A descendant of the great Venetian tradition, Zanardi thinks of color as if composed of many mosaic "tiles". His approach, updated for the 21 century, has a glowing feel of those who, like him, witnessed the apotheosisof American Pop. These color blocks construct and deconstruct shapes, giving the viewer the impression of a powerful focus of images, paradoxically distant from the immediacy of their presence and projected into a remote fairytale world, almost unrecognizable unless analyzed with the utmost care. Suddenly the images of the dances come to life and aretransfigured into genuine joy for the eyes, the same we find in the artist's representation of Venice: its sunsets, domes, bridges, and squares invaded by hight water, all modeled with the same chromatic substance that allows us to compare the vision of a Venetian villa on the river to that of a dancer who kneels before the audience bathed in sparkling light. They are all visually shocking moments defined by the soft power of color and intimate feelings coalescing into the vortex of a steady stream of effective and meaningful signs. 

Zanardi, speaking of himself, mentions the evocative image of the dream, mobile and restless, that the artist sets into the immobility of the painting while keeping the elements of vagueness and imprecision inherent with the essence of the vision of the mind.

Here you can get a clear idea of what painting means  to an artist like Zanardi, an ecstatic and lucid dreamer: a flawless maestro gifted with evident form that at the same time, is able to transcended form to regain the happiness of the moment that would otherwise vanish into thin air, if it were not up to the artist to recreate it in the harmony of the pictorial form.

Claudio Strinati  


Venice and New York are two cities difficult to reconcile. Lucio Fontana was able to connect them with his works in copper that create vivid reflections almost like special effects. Another Italian artist who has succeded in this task, with his own painting technique made of soft touches and forays into Impressionism, is Tony Zanardi who finally introduces his work to the world after years of working silently in the "foyer" of his life. The artist is able to surround his subjects with a protective smokescreen of sensuality - sensual are his female nudes but also his sweetly languid potraits of cities and landscapes, appearing to the viewer scantily dressed and frail almost like after intercourse. All of a sudden, the high waters in Venice, the waters of the Volga River, the dunamic skies of New York all resemble each other. All his landscapes and still lives become like bodies, lightly touched by a tremulous dream igniting desire. The most meaningful painting in Zanardi's exhibition is perhaps "Thought" which reveals an inverse metamorphosis - a beautiful girl seems to transmute into a city traveler who needs to be  captured by his subjects while he captures us, the viewers, with his magical images. Let us experience and meditate on them together, dreaming.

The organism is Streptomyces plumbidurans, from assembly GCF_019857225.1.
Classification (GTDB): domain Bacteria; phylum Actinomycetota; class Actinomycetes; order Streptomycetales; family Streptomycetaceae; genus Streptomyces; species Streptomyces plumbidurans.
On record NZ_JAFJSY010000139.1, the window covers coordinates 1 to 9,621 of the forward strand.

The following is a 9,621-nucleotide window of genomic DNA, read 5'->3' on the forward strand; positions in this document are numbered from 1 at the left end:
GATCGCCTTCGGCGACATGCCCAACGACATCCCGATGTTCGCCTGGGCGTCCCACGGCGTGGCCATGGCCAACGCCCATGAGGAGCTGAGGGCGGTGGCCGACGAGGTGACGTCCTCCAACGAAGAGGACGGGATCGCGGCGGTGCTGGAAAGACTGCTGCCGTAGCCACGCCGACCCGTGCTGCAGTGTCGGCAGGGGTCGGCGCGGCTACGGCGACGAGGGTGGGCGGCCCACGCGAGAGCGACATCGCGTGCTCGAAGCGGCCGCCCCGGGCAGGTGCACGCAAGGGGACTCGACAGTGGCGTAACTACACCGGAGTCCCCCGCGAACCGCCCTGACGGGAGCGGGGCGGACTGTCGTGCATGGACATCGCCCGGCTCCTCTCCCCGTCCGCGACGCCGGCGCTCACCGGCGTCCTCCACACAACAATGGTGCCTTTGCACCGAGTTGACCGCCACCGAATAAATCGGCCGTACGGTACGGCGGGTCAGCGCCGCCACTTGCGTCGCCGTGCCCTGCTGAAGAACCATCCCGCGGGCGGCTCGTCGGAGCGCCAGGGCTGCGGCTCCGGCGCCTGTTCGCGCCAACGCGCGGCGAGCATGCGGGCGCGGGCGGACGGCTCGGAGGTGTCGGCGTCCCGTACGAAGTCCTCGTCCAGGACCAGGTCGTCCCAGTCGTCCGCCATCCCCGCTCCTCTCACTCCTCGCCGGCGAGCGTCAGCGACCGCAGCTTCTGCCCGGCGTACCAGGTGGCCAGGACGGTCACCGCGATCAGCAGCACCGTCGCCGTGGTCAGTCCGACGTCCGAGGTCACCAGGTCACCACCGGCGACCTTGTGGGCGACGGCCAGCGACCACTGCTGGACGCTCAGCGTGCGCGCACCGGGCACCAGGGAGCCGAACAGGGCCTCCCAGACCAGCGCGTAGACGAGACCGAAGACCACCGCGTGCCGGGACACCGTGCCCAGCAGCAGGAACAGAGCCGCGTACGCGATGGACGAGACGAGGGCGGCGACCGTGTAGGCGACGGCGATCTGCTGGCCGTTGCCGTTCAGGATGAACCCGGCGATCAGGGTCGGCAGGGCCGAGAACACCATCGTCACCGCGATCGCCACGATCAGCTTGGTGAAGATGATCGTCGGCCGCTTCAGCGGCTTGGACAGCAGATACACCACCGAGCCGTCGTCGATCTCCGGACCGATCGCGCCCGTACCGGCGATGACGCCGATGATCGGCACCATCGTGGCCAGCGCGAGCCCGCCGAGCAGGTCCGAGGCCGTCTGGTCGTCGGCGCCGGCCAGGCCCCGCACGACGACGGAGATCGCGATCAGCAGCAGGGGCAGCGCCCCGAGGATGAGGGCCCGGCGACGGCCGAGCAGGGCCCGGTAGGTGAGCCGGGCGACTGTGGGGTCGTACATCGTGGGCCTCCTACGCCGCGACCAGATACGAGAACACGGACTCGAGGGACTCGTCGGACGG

Claudio Angelini


The work of Tony Zanardi appears to the viewer like a vision, something out of a dream. In fact, like any artist working at the height of his craft, Tony is able to transfer his personal dream from his mind's eye into the work at hand, and then onto the viewer. This is the gift of his art; his gift to the world. In sharp acidic tones, he at once attracts the gaze of the viewer and repels it. This push and pull on the senses is what adds depth to the viewer's experiences of the work, makes it challenging, even though the scenes portrayed may be familiar ones. For instance, Lagoon, 2007, is a randering of the ancient fable city of Venice. The beautifully melancholic and seemingly tragically doomed city is also the subject of Hight Water, 2007, in which the phenomenon of rising sea levels is painfully obvious.

The artist's attachment to Venice can be seen throughout his most recent body of work. But this is anothertheme that runs through his most recent work, a theme that stretches far over the Atlantic and into America. To a young boy growing up in Italy, the USA represented all that he could wish for - freedom, siccess, glamour, youth. Thesequalities he sawembodied in the stars of that time, such as Marlon Brando, James Dean, John Lennon and Yoko Ono.

These stars come alive again under the instinctually emotional brushstrokes of Tony Zanardi.

The title of this show "Visitations", suggests a spiritual experiences that goes beyond the realm of the physical world. Whether in the creation of everyday life as a dream, or the recreation of icons traveling from the past into present life, Tony Zanardi gives the viewer an opportunity to experience reality and dream fused together into something greater than ordinary life. He takes us beyond the mundane into the realm of the infinite.


Nicolette Ramirez